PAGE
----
How 'Baghdad Bully' Endures
Strategic retreat fits Saddam's pattern of behavior. A look at his rise from poverty to power.
Over the 30 years he has ruled as one of modern history's most tyrannical dictators, Iraqi President Saddam Hussein has managed to stay a step ahead of political disaster.Skip to next paragraph
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From the 1980 to 1988 conflict with Iran that cost Iraq 250,000 casualties and ravaged his country, to the 100-hour air attack in 1991 that plunged his 23 million people into destitution and hunger, Saddam has clung to power, battered but defiant, painting defeat as triumph.
The showdown over the hunt by the United Nations for his weapons of mass destruction is no different. As Saddam called for celebrations, his Revolutionary Command Council crowed over this week's accord for a resumption of UN inspections: "The will of the Iraqis was victorious over the will of evil."
Yet for all the bluster, Saddam did what he has done before when he believes he has gotten as much as he can without risking catastrophe: He retreated. This time it was in the face of an American-led military force poised to pulverize his life-support system, the ubiquitous Iraqi security machine.
But the crisis may be far from over. If Saddam stays true to his past, he will challenge anew the United States over the UN sanctions he considers a humiliating threat to his rule. He is like a gambler who risks ever-higher stakes in an obsessive drive to win all. Eventually, however, his options may run out.
Risk-taking has been a key element in Saddam's rise from a barefoot peasant born in a mud hut to the chief of a Middle East oil state who defies the world. But in gaining and keeping power, he has also relied more than many of his ilk on the tools of despotism: war, mass murder and executions, assassination, betrayal, show trials, and repression.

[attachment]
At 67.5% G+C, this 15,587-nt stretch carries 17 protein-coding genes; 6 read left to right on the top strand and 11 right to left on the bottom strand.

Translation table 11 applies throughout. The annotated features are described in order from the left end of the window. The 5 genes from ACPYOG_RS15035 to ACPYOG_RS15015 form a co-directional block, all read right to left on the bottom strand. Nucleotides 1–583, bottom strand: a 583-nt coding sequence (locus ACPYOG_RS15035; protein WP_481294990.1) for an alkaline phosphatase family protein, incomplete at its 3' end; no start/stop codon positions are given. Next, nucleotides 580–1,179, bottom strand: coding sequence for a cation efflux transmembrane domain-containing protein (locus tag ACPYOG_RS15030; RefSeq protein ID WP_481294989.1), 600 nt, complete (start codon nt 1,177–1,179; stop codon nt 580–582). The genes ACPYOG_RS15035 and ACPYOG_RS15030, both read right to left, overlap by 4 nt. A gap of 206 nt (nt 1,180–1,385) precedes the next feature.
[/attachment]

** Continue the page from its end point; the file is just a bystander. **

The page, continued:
"In the permanently beleaguered mind of Saddam Hussein, politics is a ceaseless struggle for survival," write Efraim Karsh and Inari Rautsi in their book, "Saddam Hussein: a Political Biography." "The ultimate goal of staying alive, and in power, justifies all means."
Those means also include a personality cult like that of Adolf Hitler, a man Saddam has studied and praised. Like Hitler, his hagiography equates Saddam with the state itself. In this way, to his subjects, the existence of one embodies that of the other.
But unlike Hitler, Saddam believes in no ideology. He has portrayed himself during his reign according to his political needs of the moment: pan-Arab nationalist, secular revolutionary, modern Mesopotamian warrior-king. He has even claimed to be a direct descendant of the Prophet Muhammad. Under Iraqi law, disputing his assertions brings death.
This shape shifting also illustrates Saddam's confidence in his own uniqueness.
"I know that there are scores of people plotting to kill me," he once told an interviewer. "However, I am far cleverer than they are. I know they are conspiring to kill me long before they actually start planning it. This enables me to get them before they have the faintest chance of striking at me."
Such assertions aside, Saddam has proved an adept tactician, playing supporters off against each other, eliminating perceived and real rivals by the score, and foiling CIA-backed coup plots. His brutal purges of the Army helped tame it as a traditional Iraqi hotbed of political intrigue.
He has also exploited Iraq's ethnic and religious rifts and tensions with his neighbors.
Demonstrating his trait of retreating when necessary, he granted humiliating concessions in 1975 to rival Iran to win an end to its support for rebels of Iraq's Kurdish minority. He then launched a campaign that by 1978 had killed thousands of Kurds, driven 200,000 from their homes and fractured the uprising. The next year, he renounced the pact with Iran and invaded, igniting the war that saw his extensive use of chemical weapons.
He has also manipulated the major powers, including the US, which gave him intelligence on Iranian troop movements. When the information led to Iraqi wins, he claimed the glory as a brilliant general - losses he blamed on collusion between Iran, the US, and Israel.